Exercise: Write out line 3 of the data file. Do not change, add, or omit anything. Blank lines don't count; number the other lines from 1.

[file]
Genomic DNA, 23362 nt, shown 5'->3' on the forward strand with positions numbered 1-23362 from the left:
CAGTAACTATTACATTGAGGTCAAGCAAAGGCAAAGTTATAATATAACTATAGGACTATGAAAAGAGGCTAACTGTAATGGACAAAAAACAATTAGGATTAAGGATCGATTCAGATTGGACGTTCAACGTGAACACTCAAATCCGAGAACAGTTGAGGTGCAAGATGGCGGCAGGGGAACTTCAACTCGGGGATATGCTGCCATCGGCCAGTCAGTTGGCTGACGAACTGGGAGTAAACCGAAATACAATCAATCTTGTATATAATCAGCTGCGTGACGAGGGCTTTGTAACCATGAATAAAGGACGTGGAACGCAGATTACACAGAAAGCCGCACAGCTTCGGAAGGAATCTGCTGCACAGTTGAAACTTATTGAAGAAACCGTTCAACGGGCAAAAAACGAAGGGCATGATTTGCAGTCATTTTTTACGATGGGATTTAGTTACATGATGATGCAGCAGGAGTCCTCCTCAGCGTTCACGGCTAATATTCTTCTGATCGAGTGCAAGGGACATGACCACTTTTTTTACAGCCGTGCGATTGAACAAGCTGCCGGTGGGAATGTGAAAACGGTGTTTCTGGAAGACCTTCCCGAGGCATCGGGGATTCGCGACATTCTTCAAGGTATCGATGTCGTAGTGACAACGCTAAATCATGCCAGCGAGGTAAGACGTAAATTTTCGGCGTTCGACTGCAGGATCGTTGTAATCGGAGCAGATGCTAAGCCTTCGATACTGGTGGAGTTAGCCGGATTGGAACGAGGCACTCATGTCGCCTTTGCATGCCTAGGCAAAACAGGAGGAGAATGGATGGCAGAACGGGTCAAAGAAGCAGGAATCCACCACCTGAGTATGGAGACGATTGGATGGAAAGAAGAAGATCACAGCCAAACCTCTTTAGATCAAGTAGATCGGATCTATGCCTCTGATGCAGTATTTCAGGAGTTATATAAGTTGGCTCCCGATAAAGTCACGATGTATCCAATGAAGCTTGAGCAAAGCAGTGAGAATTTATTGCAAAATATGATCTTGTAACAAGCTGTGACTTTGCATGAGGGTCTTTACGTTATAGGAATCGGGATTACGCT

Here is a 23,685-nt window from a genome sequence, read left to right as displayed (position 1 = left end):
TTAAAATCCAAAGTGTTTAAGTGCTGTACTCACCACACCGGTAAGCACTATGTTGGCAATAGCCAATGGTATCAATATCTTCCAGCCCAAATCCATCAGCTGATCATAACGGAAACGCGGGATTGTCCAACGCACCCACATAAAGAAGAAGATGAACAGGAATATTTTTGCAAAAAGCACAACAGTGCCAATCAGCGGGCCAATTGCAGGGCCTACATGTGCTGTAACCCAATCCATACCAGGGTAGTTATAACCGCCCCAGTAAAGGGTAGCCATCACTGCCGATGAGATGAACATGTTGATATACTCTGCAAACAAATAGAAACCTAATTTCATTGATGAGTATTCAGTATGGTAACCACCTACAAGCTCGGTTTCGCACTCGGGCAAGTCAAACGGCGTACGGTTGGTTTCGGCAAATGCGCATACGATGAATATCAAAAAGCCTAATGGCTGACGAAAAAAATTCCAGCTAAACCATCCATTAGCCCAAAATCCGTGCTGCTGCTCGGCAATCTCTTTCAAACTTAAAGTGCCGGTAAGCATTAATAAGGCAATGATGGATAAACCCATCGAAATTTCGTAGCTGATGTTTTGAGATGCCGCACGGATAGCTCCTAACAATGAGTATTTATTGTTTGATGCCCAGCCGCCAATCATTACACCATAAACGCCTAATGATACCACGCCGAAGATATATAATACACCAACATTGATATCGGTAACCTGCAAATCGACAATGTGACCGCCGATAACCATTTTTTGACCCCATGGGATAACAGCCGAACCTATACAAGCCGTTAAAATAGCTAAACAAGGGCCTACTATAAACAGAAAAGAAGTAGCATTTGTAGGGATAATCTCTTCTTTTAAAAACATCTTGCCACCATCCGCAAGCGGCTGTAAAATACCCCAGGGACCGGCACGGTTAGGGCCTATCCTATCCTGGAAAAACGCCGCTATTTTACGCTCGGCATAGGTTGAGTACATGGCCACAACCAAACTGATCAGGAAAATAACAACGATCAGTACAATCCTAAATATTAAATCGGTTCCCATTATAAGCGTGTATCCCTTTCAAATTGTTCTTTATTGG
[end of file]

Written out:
Here is a 23,685-nt window from a genome sequence, read left to right as displayed (position 1 = left end):